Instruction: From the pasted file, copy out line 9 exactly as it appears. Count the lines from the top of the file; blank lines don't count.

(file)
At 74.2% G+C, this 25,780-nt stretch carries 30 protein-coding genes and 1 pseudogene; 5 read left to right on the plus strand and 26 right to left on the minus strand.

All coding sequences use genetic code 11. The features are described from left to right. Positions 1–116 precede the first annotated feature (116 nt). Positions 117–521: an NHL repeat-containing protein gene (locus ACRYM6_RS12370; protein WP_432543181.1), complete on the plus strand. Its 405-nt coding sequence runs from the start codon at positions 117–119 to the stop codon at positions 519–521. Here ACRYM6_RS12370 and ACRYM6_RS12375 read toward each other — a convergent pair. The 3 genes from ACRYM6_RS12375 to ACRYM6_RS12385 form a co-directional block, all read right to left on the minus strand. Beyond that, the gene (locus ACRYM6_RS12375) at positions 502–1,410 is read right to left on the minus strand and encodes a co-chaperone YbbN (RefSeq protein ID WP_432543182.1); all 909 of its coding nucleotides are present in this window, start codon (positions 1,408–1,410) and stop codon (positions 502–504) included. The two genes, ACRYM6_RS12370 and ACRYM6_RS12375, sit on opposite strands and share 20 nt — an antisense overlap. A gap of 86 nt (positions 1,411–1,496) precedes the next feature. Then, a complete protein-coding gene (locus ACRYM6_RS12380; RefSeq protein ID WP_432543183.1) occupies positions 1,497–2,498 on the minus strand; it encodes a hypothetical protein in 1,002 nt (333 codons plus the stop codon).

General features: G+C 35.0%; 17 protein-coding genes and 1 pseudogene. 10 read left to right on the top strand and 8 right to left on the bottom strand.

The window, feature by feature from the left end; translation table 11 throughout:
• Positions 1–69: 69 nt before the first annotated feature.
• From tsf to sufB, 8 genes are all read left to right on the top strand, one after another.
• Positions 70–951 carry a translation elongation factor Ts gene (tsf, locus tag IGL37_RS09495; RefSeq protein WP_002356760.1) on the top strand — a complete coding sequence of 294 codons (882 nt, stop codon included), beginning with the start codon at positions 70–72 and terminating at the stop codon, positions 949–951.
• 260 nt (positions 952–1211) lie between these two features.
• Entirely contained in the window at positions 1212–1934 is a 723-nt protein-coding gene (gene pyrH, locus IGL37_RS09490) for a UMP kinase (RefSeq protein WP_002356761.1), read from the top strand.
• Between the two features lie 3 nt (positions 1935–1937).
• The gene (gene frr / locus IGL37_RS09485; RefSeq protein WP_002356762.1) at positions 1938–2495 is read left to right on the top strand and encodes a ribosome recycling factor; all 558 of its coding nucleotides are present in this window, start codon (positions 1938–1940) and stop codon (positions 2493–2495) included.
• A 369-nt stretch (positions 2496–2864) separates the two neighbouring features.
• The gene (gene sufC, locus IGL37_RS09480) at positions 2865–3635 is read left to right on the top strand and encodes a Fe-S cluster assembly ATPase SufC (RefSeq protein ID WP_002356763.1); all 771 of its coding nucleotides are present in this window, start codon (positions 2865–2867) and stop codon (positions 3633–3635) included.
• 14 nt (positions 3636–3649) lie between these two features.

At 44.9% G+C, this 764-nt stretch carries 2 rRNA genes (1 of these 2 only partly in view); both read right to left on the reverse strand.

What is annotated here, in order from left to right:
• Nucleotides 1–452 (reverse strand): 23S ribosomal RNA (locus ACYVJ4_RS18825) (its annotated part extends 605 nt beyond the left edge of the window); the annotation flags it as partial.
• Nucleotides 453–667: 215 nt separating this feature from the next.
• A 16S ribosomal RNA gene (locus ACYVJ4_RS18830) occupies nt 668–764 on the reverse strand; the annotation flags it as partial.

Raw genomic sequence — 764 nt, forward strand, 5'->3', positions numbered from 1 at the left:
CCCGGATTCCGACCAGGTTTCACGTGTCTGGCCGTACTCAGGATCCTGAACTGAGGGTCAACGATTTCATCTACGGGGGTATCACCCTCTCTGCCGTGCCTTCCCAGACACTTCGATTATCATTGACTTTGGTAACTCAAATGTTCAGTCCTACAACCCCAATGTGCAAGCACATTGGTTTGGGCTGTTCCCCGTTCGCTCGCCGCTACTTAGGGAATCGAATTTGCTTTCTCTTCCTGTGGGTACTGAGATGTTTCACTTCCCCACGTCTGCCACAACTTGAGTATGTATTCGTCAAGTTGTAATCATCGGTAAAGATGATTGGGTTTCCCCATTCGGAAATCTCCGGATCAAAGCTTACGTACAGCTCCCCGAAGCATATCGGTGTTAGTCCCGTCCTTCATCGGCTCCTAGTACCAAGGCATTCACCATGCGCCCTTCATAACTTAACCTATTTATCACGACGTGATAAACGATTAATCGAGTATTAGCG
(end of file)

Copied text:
• Entirely contained in the window at positions 1212–1934 is a 723-nt protein-coding gene (gene pyrH, locus IGL37_RS09490) for a UMP kinase (RefSeq protein WP_002356761.1), read from the top strand.